Democrats have been criticizing Comey for revealing Friday, just 11 days before the election, that the FBI was looking into newly discovered emails that may be pertinent to their dormant investigation of Hillary Clinton.
Cummings says Comey’s action could damage the FBI’s credibility. He said its standing could be further damaged if the FBI investigated Manafort but kept that secret.
Silicon Valley billionaire Peter Thiel says he is backing Republican Donald Trump because he is “the only outsider left in the race.”
Thiel was speaking Monday at the National Press Club in Washington. He has donated $1 million to a pro-Trump super PAC and gave $250,000 to Trump’s campaign and Republican partners.
A co-founder of PayPal, Thiel says he has a “strong bias for outsiders.” In 2008 and 2012 he backed libertarian-leaning Rep. Ron Paul in his failed GOP presidential bids. Thiel also praised Trump while speaking at the Republican National Convention this summer in Cleveland.
Thiel says he does not support some of Trump’s most controversial comments, including what he has said about women. Yet, he said, Trump voters favor the New York businessman who has never held political office “because we judge the leadership of our country to have failed.”
Among the Trump issues with which Thiel says he agrees: international trade deals not benefiting all Americans and too much U.S. involvement in wars abroad.
Donald Trump’s campaign manager says the Republican presidential candidate won’t make the FBI’s new email discovery the “centerpiece” of his campaign against Democrat Hillary Clinton.
FBI director James Comey notified Congress Friday that investigators were examining whether newly discovered emails may be relevant to the dormant investigation of Clinton’s use of private emails while secretary of state.
Trump over the weekend used the development to hammer relentlessly at Clinton as the campaign enters its final week.
Despite those comments, Trump campaign manager Kellyanne Conway said Trump plans to focus on health care, the fight against the Islamic State group, job creation and “certainly ethics.” Conway said Monday “we don’t plan on making the Comey investigation the main centerpiece of our messaging.”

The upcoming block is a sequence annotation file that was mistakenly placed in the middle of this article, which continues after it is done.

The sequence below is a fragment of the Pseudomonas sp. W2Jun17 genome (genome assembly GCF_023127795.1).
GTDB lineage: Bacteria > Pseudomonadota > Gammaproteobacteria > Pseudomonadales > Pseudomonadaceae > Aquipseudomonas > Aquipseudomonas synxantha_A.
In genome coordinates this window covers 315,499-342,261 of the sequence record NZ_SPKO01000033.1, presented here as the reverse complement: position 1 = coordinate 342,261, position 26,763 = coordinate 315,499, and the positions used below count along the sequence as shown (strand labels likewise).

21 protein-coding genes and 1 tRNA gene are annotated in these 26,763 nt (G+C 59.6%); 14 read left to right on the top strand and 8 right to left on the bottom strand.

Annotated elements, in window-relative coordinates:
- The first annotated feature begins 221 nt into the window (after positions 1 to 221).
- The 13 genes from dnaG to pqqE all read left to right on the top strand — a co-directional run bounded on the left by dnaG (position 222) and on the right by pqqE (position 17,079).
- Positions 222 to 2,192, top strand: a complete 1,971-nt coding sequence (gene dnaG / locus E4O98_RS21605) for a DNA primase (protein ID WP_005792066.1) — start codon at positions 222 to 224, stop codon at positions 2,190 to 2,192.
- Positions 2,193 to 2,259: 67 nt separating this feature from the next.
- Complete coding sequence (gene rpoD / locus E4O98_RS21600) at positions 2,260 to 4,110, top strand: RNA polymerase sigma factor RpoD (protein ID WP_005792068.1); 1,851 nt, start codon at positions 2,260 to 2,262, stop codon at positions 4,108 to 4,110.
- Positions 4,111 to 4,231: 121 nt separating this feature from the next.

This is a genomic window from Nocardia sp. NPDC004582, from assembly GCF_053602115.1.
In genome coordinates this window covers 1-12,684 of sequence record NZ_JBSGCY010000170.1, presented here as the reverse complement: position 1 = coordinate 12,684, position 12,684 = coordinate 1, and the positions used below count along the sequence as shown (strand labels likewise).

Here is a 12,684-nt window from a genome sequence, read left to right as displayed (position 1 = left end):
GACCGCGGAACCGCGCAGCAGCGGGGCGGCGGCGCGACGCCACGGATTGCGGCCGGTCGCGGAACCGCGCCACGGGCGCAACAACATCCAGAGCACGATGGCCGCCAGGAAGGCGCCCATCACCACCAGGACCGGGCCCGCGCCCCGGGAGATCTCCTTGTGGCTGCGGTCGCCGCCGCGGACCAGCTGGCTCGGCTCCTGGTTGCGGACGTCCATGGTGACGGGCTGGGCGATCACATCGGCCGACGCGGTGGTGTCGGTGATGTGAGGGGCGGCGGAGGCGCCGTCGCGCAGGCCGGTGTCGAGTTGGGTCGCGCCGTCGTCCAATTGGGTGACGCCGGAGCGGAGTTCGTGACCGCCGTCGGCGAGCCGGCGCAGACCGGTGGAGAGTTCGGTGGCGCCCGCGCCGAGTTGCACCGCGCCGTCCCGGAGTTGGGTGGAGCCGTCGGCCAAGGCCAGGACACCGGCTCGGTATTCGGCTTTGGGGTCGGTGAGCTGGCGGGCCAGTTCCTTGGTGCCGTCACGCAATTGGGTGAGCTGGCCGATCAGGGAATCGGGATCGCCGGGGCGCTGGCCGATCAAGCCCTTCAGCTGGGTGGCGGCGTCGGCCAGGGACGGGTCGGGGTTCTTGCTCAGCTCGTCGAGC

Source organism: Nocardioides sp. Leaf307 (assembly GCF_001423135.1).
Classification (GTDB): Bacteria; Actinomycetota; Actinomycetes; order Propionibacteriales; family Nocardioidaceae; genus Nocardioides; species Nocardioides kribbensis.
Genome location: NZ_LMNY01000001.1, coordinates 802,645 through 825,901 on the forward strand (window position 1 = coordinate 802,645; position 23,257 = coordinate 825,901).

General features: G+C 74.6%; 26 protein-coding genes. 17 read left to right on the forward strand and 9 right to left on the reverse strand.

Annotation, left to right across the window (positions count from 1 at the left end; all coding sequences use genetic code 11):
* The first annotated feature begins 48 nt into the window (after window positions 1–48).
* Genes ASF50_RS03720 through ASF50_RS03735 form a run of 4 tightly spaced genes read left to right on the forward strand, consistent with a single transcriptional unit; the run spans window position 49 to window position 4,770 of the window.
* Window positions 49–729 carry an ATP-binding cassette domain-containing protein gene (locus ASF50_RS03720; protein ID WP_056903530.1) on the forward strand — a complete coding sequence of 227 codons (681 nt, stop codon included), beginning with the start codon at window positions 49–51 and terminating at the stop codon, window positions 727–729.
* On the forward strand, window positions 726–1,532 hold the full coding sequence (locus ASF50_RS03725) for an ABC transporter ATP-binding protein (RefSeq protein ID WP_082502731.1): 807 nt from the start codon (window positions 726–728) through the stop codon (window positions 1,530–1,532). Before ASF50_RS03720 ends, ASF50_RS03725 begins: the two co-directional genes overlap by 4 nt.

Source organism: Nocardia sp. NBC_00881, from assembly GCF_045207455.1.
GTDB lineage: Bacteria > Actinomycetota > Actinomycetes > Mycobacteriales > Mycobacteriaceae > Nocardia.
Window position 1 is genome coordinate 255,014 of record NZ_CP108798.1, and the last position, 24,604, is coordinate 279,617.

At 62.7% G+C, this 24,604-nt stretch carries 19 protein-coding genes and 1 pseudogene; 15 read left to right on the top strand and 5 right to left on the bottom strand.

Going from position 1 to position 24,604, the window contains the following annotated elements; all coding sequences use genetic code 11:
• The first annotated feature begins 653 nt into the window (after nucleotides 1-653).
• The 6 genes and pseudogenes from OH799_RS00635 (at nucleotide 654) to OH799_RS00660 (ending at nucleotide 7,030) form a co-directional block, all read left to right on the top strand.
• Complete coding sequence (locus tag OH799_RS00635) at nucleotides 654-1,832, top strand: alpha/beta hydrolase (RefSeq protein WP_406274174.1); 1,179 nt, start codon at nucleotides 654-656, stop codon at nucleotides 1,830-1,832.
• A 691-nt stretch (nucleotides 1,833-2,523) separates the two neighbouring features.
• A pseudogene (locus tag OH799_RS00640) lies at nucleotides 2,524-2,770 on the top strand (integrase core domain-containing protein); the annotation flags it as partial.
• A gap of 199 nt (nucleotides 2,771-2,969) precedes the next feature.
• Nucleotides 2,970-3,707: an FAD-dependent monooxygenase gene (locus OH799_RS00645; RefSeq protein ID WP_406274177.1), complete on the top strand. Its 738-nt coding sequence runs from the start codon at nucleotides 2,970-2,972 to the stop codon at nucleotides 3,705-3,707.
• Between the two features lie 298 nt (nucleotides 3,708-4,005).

She appeared on MSNBC’s “Morning Joe.”
Former Attorney General Eric Holder is assailing FBI Director James Comey for divulging that the bureau is reviewing newly discovered emails that may be relevant to Hillary Clinton email server investigation. Holder says Comey unleashed “a torrent of conspiracy theories and misrepresentations.”
“That decision was incorrect,” Holder writes in an op-ed in Monday’s editions of The Washington Post. “It violated longstanding Justice Department policies and tradition.”
Holder was referring to Comey’s notification to the Republican heads of congressional committees that the scrutiny of Clinton’s emails was being resumed in light of information turned up in connection with an unrelated investigation. That probe involves former Rep. Anthony Weiner, the estranged husband of Clinton aide and confidant Huma Abedin.
He said he respects Comey but “good men make mistakes.”
Hillary Clinton enters the final full week of the presidential race on defense once again over her use of a private email system. Meanwhile, a newly emboldened Donald Trump is seizing on the discovery of a trove of new emails that may be pertinent to the FBI’s investigation and trying to open new paths to victory by campaigning in traditionally Democratic states.
Clinton, who is set to campaign Monday across Ohio, vowed over the weekend that she would not be “knocked off course” in the election’s final days by the discovery of new emails in an unrelated sexting investigation. It is unclear what is contained in the emails or if any of them was sent or received by Clinton herself.
“I’m not stopping now, we’re just getting warmed up,” Clinton told a crowd in Florida Sunday.
Trump campaigned with new vigor, He heads to Michigan for a pair of rallies Monday, It’s a state that last voted for the Republican nominee for president in 1988.